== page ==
In 2014, when Aaliya’s mother took her to Syria, the Islamic State held 41,000 square miles of territory and ruled over some 8 million people.
Tens of thousands of foreign fighters — including about 1,000 from Germany, according to police and intelligence sources — joined their ranks. Children of the caliphate were indoctrinated to accept the most brutal interpretation of sharia, Islamic law. Public beheadings were common.
By last year, the caliphate was in its death throes. Kurdish fighters, backed by a U.S.-led global coalition, defeated them in Iraq. Assad’s army, backed by Russia and Iran, recaptured territory in Syria. Islamic State fighters and their families who survived the fighting were captured and put in detention camps.
Farooqi got word last year from his ex-wife’s family that Aaliya and her mother were in one of those camps.
“I went berserk,” he says. “After not being able to do much for four years, I felt like, this is it — I know where she is, and maybe I can get her home.”
But more than a year later, that hasn’t happened.
He has corresponded several times with the German Foreign Ministry, which says it can’t help him. A ministry spokesperson told NPR via email that Germany has no embassy or consulate in Syria and has no firsthand knowledge of German nationals in the camps. Germany is working to assess the situation, though the spokesperson would not say how many German children are there, saying any number would be “speculative.” (Germany’s public broadcaster, ARD, has reported that there are dozens.)
The ministry spokesperson said Germany is helping with medical assistance to young children at these detention camps. There have been reports of children dying there. The spokesperson also said the ministry is “investigating possible options for return of German nationals, especially children and humanitarian cases.”
“A moral obligation”
Many Germans fear those who lived in the caliphate, seeing them as possible threats, says Cornelia Lotthammer of the Violence Prevention Network, a deradicalization organization in Berlin.
“Maybe … the school director would say, ‘No, no, I won’t take this boy. He was in ISIS. What if there’s a bomb?’ ” Lotthammer says. “This is dangerous thinking. We must not isolate them. We must support them.”
Daniel Heinke, the chief of detectives of the police department in the northern state of Bremen, insists that young children in these camps must be repatriated quickly. He cites Kindeswohl, child welfare, enshrined in German law.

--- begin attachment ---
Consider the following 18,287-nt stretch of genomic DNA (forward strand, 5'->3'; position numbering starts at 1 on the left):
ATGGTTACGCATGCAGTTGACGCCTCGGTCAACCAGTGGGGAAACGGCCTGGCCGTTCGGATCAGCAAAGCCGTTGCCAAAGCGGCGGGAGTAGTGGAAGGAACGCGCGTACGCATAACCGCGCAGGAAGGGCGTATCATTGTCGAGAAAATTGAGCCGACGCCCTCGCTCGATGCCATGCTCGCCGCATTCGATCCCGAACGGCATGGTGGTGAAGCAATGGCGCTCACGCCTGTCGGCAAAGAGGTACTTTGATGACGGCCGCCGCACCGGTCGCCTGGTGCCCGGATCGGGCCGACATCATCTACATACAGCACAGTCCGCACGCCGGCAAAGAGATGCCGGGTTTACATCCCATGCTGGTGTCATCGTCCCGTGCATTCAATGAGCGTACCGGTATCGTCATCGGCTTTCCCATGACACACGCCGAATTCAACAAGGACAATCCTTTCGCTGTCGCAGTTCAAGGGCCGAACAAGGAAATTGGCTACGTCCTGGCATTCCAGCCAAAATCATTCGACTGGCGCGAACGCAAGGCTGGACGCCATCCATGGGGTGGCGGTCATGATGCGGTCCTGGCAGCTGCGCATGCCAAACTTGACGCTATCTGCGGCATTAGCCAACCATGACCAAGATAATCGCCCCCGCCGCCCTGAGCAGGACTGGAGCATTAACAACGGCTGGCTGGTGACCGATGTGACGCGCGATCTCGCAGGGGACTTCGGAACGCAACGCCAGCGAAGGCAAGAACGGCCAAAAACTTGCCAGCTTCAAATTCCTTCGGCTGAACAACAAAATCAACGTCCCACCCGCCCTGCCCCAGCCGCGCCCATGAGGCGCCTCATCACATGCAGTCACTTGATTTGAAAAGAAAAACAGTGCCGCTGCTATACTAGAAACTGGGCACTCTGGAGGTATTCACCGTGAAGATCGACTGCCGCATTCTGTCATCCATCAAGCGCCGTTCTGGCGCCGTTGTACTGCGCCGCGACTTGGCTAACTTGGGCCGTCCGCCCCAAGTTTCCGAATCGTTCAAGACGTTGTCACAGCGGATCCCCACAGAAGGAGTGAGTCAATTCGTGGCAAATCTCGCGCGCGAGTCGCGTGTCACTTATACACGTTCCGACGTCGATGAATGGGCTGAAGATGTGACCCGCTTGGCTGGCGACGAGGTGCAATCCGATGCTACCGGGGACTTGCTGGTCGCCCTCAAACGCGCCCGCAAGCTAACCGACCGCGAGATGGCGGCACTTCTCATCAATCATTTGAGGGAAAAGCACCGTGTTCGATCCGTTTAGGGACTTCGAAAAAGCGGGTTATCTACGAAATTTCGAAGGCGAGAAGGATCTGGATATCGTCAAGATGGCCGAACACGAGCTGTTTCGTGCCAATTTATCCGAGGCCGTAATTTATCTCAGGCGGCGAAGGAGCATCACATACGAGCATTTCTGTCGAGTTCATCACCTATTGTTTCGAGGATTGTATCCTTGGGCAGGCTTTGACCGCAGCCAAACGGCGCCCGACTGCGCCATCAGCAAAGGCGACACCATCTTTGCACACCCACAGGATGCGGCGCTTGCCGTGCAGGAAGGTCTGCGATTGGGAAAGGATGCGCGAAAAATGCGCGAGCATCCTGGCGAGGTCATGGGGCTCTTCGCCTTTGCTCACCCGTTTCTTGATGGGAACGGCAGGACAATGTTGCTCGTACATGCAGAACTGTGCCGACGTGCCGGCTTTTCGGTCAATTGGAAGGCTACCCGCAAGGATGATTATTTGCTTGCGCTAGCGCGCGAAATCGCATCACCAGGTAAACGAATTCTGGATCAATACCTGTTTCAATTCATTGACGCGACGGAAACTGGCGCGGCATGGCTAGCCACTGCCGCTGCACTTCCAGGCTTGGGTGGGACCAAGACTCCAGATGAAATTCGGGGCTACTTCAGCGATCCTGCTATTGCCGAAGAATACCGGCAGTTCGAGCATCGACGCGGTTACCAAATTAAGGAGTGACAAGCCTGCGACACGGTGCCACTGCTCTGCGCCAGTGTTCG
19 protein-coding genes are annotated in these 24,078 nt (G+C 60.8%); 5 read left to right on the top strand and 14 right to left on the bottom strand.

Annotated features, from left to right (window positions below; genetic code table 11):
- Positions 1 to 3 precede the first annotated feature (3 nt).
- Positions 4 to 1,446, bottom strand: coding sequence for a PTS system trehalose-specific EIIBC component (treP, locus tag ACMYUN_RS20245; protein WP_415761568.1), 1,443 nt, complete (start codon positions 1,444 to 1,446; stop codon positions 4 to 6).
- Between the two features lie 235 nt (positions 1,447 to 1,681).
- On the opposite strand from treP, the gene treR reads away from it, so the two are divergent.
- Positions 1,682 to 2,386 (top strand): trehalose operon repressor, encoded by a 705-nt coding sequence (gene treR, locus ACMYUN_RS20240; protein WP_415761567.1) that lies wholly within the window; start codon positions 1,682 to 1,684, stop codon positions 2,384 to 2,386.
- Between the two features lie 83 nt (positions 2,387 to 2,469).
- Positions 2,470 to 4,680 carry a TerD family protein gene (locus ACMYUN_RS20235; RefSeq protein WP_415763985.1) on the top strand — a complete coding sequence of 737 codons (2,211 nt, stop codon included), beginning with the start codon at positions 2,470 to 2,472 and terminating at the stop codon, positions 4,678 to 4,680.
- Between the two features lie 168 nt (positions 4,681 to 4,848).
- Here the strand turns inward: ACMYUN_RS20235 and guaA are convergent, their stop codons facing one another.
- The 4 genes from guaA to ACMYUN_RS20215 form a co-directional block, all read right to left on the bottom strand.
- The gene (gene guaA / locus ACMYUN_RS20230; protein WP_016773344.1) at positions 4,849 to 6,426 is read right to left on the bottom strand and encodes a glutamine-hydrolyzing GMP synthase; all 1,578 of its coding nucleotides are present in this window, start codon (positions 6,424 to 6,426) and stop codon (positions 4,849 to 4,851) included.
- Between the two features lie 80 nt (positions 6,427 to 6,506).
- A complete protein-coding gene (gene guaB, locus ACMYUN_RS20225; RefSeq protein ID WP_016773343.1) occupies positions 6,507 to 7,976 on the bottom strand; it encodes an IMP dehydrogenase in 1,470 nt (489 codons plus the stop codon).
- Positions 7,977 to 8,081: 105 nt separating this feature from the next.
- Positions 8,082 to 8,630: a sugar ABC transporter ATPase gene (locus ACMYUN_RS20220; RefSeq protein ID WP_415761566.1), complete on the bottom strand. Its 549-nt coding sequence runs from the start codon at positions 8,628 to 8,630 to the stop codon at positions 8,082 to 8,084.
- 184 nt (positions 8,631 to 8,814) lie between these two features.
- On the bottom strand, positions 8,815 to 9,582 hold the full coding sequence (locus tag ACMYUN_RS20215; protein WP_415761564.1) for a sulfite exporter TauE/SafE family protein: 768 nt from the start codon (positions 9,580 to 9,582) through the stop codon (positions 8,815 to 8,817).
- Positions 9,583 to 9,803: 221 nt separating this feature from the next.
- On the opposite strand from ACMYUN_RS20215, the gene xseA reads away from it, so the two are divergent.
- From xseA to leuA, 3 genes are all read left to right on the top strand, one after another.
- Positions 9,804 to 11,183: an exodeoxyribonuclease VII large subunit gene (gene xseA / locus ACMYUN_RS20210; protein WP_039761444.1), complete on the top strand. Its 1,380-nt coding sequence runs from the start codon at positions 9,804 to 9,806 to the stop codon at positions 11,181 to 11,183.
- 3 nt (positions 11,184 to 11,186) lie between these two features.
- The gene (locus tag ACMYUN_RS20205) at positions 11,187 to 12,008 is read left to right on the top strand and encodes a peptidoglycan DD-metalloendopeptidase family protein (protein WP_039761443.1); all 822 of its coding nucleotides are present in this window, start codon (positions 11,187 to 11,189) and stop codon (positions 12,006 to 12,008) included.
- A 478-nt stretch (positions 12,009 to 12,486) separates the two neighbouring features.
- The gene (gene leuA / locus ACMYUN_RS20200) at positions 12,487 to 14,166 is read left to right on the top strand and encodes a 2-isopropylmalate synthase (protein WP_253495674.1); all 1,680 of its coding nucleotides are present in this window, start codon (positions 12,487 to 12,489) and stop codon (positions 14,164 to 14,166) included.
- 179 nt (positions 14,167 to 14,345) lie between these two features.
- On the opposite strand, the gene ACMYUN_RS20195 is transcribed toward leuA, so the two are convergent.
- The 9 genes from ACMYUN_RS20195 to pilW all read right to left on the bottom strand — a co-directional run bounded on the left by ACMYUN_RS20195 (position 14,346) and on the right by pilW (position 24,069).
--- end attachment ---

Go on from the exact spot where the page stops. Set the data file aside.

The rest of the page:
“It’s not only a legal obligation but a moral obligation,” says Heinke, who works with authorities throughout Germany to prosecute and deradicalize German citizens who joined the Islamic State. “Those kids did nothing wrong. It was not their choice that their parents took them there, and we as society have a duty to try to help them to integrate or reintegrate into German society.”
The children’s mothers, though, may face prosecution when returning to Germany. Heinke says he believes “anyone who willingly joined the Islamic State and supported their activities contributed to the efforts of the Islamic State.”
“In every single case, we open up a criminal investigation,” he says. “We have plenty of evidence for several cases where these women tried to enforce the rules of Islamic State on other women or supported propaganda activities.”
“You will have to find a way back into her life”
Farooqi says he’s not sure what his ex-wife believes these days.
“I don’t know how much she affiliates herself still to Islamic State or if she’s distanced herself from it,” he says.
He can’t afford to travel to the al-Roj camp in Syria where he believes Aaliya and her mother are living. Thousands of women and children are at these camps. Even if he got there, he may not be able to find Aaliya or be allowed to see her.
Farooqi cheers himself up by playing a recording that Aaliya made during one of their weekends together, when she got up in the middle of the night and grabbed his mobile phone.
“She wanted to take a picture but actually pressed ‘Record,’ so she was recording a video,” he says, laughing. “It was so dark you couldn’t see anything. You could just hear her voice saying, ‘Baba, Baba, get up! Let’s take a picture!’ ”
She was 3 years old then. A year later, she was gone. Now she’s almost 9.
He wonders: Will she remember me?
“Her mother may have told her that her stepfather is her father,” he says, wiping away tears. “I tell myself, ‘You will have to find a way back into her life.’ ”
And he vows that he will, just as soon as he can find a way to bring her home.